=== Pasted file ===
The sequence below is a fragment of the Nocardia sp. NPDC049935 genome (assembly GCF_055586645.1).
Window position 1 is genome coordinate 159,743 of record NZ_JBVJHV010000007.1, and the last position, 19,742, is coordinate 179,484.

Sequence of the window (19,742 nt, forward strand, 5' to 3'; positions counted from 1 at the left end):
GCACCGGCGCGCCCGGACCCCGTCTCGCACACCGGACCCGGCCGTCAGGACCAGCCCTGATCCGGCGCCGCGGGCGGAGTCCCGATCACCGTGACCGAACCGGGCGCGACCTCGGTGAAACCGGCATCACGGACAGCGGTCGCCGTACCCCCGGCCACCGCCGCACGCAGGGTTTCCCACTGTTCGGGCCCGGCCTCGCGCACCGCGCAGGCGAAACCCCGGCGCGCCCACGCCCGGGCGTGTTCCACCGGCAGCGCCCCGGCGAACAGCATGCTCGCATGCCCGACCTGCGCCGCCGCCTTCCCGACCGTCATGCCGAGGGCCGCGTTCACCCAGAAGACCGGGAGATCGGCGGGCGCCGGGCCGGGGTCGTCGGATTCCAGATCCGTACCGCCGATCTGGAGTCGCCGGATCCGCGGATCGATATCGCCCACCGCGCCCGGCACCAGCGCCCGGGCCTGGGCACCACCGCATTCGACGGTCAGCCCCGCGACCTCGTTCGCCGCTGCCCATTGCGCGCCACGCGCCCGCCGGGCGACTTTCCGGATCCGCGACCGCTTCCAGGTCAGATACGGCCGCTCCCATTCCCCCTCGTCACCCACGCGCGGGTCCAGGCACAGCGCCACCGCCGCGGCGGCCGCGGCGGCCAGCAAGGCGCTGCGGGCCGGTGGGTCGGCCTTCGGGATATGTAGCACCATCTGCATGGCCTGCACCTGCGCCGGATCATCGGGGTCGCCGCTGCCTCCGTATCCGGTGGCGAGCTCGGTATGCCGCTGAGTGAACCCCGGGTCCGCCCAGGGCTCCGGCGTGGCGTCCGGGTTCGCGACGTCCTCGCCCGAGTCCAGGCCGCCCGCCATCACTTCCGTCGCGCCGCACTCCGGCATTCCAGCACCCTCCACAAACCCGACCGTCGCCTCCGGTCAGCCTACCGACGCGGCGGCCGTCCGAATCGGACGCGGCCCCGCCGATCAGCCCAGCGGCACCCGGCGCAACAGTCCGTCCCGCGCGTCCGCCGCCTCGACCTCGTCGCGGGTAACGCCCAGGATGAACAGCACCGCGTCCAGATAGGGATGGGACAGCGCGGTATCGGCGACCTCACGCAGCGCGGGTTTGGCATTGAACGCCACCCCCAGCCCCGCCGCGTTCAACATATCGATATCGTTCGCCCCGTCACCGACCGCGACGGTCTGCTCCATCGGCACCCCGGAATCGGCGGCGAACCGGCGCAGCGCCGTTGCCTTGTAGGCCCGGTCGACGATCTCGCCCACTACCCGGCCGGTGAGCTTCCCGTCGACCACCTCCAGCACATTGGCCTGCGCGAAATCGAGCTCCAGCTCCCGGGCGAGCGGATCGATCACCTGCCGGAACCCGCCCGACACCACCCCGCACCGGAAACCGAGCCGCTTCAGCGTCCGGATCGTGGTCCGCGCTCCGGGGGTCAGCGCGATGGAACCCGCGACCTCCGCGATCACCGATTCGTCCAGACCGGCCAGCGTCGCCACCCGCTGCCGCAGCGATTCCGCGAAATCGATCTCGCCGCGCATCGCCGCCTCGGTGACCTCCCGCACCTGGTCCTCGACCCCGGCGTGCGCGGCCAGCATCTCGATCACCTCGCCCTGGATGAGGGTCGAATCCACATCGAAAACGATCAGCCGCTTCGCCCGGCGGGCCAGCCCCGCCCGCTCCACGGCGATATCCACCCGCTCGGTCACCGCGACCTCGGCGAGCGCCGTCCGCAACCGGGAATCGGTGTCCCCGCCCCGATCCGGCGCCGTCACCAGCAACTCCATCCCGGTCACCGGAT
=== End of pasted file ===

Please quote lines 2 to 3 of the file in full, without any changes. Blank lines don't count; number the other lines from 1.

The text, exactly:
Window position 1 is genome coordinate 159,743 of record NZ_JBVJHV010000007.1, and the last position, 19,742, is coordinate 179,484.

Sequence of the window (19,742 nt, forward strand, 5' to 3'; positions counted from 1 at the left end):